“Leave me be! Sleep — come for me again! I beg you….”

Wandering the concrete alley. True to form, I walk upright — not like last time without feet. Fuck! Another dead end. I turn around from where I came, but there is a wall touching my nose. It has been following me. I turn around again — life beginning, a field of blue grass and moaning trees, distant mountains, and weeping clouds.  A yellow & red zebra watches me and its tongue falls from its mouth. And where the tongue lands the ground cracks opens, and with it a chill overtakes my body. Shaking. Shaking. I peer into the gleaming white abyss, and my right eye unhinges itself from my skull and I am watching it fall and I am watching white falling. But my feet are firm on the blue grass. Dizzy.

I wake juggling those damn colossal shapes again. Cold, sweating, frenzied and frantic.
“Stop this you fiendish thieves of rest! I can not hold these terrible shapes! They are too big, too many sides. Too many disjointed sides! Leave me be! Sleep! Come for me again!”

The wall extends to only my arm’s length and I continue the pattern with the tiles. I’ve been doing this for centuries. On this same rickety ladder. On this same damn wall. I hate these tiles. I hate this wall. The mortar smells like death, and it weeps from the space my eye once occupied. My arm aches, my rusty spade has been worn to a nub. I hate this wall. I hate these damn tiles! Why the fuck am I doing this?
What’s that!? Inside the pattern. Inside the tiles!
No! Not what. Who!? Who is that!
She holds me in a tender gaze. She is old, her face looks like a raisin in the murky reflection of the tile. She speaks with a foreign tongue I do not know — my anger melts and I lay my hands back to their tedious, gross work. The infinite pattern is almost complete — and when it is, I will know rest like no other has known. And the red moon that tooters up from the West will relinquish its motion and steady itself so I may catch it in my net.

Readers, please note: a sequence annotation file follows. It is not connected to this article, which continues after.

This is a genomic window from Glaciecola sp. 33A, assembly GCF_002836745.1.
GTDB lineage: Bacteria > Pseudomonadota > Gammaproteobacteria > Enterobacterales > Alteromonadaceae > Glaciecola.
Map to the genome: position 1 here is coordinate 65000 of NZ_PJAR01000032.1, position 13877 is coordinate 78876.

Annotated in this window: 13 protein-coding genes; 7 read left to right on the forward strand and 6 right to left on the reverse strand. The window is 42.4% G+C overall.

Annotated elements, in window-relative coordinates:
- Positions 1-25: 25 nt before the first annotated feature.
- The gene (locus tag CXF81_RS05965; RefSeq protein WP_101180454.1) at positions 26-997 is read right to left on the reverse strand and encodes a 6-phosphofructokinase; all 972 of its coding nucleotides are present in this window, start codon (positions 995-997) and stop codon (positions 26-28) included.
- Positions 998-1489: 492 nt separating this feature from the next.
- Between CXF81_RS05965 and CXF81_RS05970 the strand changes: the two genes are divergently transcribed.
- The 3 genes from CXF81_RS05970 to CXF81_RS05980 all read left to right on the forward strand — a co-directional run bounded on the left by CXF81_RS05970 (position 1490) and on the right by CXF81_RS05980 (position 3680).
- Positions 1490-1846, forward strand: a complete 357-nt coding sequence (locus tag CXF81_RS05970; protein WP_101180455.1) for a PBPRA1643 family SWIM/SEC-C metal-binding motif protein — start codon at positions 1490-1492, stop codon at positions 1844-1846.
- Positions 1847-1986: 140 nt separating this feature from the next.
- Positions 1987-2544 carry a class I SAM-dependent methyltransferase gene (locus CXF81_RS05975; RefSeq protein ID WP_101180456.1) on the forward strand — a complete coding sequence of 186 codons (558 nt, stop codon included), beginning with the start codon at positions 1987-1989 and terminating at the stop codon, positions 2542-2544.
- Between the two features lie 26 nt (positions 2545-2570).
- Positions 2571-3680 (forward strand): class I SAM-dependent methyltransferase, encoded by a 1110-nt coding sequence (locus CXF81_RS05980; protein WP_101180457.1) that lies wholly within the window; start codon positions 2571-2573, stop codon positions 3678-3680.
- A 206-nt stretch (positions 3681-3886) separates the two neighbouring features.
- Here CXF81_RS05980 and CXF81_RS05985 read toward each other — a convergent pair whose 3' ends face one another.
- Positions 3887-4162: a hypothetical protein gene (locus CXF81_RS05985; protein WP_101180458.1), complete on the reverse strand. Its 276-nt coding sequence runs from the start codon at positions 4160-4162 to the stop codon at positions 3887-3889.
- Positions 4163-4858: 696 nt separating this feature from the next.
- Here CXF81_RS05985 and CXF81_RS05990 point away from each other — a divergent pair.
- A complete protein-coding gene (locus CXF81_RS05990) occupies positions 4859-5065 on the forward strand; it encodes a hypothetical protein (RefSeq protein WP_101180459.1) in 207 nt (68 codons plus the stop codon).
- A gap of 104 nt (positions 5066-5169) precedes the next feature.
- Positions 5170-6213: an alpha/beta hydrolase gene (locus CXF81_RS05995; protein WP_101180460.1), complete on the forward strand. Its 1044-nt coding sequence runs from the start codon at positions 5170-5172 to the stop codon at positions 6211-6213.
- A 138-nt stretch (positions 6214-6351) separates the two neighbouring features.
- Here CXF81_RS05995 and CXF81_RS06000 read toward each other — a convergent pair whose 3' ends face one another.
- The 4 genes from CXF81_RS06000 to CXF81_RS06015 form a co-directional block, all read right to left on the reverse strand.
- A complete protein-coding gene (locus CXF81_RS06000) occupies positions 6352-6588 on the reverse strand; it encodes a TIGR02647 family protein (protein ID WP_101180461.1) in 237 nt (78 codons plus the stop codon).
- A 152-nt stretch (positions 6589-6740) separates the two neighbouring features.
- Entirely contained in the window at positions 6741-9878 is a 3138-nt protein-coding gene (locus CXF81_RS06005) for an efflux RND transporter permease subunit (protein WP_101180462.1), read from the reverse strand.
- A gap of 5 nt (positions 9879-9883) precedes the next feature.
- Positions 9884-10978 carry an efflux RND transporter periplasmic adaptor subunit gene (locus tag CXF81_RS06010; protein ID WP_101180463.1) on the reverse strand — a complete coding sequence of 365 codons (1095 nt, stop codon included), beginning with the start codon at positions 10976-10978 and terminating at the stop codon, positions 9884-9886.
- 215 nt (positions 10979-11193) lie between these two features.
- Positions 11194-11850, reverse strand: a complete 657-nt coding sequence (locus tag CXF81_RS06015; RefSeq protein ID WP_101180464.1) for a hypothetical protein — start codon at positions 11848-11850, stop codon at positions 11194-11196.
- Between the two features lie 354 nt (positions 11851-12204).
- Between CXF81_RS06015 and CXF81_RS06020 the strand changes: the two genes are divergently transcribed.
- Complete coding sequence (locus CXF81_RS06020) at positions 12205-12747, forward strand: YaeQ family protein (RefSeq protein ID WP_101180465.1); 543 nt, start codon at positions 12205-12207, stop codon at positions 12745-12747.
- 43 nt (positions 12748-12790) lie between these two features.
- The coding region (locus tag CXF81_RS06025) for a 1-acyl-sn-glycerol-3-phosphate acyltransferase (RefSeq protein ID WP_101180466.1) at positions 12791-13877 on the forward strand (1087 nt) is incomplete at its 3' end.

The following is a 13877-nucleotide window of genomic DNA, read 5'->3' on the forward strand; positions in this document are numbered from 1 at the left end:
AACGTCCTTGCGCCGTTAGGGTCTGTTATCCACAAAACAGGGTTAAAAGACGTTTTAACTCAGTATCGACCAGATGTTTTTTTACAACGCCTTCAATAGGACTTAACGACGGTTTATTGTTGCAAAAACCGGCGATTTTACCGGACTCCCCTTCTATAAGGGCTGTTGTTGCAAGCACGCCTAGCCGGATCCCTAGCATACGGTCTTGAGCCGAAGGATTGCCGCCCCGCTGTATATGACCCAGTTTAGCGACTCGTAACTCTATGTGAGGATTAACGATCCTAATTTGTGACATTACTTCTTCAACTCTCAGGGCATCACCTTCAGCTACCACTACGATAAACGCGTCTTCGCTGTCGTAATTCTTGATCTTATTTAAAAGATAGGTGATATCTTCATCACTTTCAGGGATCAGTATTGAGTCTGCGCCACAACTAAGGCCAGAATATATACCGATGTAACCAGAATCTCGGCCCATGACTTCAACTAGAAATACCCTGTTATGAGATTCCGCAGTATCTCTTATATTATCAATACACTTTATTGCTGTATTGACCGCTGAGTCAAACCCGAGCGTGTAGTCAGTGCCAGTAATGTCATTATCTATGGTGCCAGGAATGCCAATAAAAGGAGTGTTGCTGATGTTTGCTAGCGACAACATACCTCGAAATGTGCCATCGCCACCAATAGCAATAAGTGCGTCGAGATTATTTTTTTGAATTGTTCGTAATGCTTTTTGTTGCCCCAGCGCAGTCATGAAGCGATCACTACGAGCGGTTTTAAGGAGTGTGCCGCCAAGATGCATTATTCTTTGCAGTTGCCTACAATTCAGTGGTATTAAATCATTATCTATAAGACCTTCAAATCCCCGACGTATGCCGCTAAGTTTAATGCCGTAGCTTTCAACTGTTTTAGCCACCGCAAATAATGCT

I will have my eye back. ♨

we are young supernovas

I’m in an abandoned shopping mall with two others. We’re not entirely sure what’s going on. The world seems to have stopped turning, and most people have disappeared. We’ve heard that a few, whom we don’t care for very much, are still lurking about. We have this strong inkling that it would be a terrible idea to leave the mall. It’s dangerous outside — maybe zombies, maybe thieves, maybe our arch nemeses.  But than again, it’s dangerous in the mall too. We are in it, and we’re growing more desperate every hour. The only food is a buffet table with baskets full of black putrefying bananas. The two others are good people. I know they are, but this situation is getting to us, and we are growing distant and locked into our own minds. One is male, he has short blond hair and he’s physically fit — he reminds me of my childhood friend, Justin. The other is female, named Tali, she is also fit with blond hair — I know her.

I’m walking past the buffet table, it’s on my right. I keep walking and the outside wall is gone. Crystal blue waters are lapping against the pink tile floor. The ocean has come for us. The water is shallow by the end of the mall, but there is a large sand pool just a few meters away, and a tiger stares at me hungrily from that pool. We cannot leave by sea. I quickly retreat back into the mall and see a large silo. It has no doors, but it has a ladder. I race up it to see how fast I can get off the ground — I know that tiger will come for me eventually, and it’s a safe place. I get to the top and the hatch opens, but it is small, and the roof comes to a triangular point anyway. The walls are wide, and the ladder is made of thin round metal — it’s very uncomfortable, I couldn’t last up here for more then a few minutes.